|Thomas Hays, president and CEO of Tyson Foods|
“But even without it, EPS still would have been at an all-time high,” Thomas P. Hayes, president and CEO, said during a conference call with securities analysts on Feb. 8. “In addition, we grew volume 5 percent in the quarter, and notably, growing value-added volume by 9 percent, driven by organic sales and the recent acquisitions.”
Tyson’s Beef business unit sales rose 10 percent from the year prior.
“In Q1, the Beef segment generated operating income of $257 million with a 6.6 percent operating margin,” Hayes said. “While solid, these numbers are down compared to Q1 of last year, which was the segment’s best quarter ever. Volume was up 4.5 percent, and revenue was up over 10 percent, driven by strong domestic and international demand.”
Meanwhile, the company’s Chicken unit saw its sales rise despite challenges in the segment related to labor, freight and small bird pricing.
“Strong demand in our base business and some incremental volume from AdvancePierre helped drive volume up 7.3 percent, and revenue increased nearly 11 percent,” Hayes said. “Notably, the segment also benefited from about $14 million in financial fitness savings.”
The company is investing heavily to increase processing capacity. Further processing capacity has been added to a processing plant in Arkansas, and a new plant in Humboldt, Tennessee, is expected to start production in late 2019 or early 2020.
“In the Prepared Foods segment, we have aligned our strategy, people and actions to build on our advantage and unlock the top- and bottom-line potential of this business,” Hayes said. “As we continue integrating AdvancePierre and achieving financial fitness cost savings, we expect the Prepared Foods segment to have a strong year. Due to the seasonality of our sales, there will be the usual quarter-to-quarter variability, but for the full year, we expect an operating margin of around 11 percent.”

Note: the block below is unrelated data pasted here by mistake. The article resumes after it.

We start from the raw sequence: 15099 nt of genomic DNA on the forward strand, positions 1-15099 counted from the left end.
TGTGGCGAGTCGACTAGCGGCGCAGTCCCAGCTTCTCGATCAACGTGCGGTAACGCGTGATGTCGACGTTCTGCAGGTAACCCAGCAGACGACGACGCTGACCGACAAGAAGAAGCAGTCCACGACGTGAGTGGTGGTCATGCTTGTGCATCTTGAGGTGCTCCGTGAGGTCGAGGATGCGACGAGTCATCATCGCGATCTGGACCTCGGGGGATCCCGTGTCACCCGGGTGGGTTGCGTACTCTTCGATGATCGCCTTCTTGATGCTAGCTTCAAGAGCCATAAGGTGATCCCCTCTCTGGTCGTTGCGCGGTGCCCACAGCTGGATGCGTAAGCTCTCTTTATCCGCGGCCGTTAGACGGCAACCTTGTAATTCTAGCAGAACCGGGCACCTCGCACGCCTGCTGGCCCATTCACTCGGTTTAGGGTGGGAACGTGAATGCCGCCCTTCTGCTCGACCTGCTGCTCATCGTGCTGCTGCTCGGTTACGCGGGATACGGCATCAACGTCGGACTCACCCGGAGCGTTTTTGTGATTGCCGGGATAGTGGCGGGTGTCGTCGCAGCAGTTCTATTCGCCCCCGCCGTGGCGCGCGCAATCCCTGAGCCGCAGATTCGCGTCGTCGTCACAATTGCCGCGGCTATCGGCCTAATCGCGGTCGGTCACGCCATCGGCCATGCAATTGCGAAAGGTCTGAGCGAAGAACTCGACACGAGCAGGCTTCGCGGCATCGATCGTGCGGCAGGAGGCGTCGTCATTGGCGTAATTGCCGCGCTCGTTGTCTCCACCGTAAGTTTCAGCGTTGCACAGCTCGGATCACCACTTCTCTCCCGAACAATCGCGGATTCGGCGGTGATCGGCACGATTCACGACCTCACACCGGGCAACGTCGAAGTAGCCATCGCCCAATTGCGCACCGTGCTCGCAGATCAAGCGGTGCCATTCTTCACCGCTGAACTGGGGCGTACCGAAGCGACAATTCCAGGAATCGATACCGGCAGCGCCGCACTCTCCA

Pork sales climbed slightly during the first quarter and delivered $152 million in operating income with an 11.8 percent margin, Hayes said.
“While those are very strong results, income and margins declined compared to the record results of Q1 last year,” he noted. “Volume was down 2.6 percent as we ran to manage our margin. Revenue was up 2.5 percent on increased hog costs.
Headwinds facing the company during the rest of the year will be freight and labor costs, said Hayes.
“Across all segments, freight costs have escalated as trucking capacity has tightened nationwide,” he said. “We expect these costs to continue to rise as carriers compete for drivers and new federal regulations come into play. We estimate this will add more than $200 million to our costs this year. At the same time, marketplace dynamics are driving wages higher, pushing up our labor costs. These additional costs are included in our outlook. However, we're assuming we’ll recover the majority through pricing.”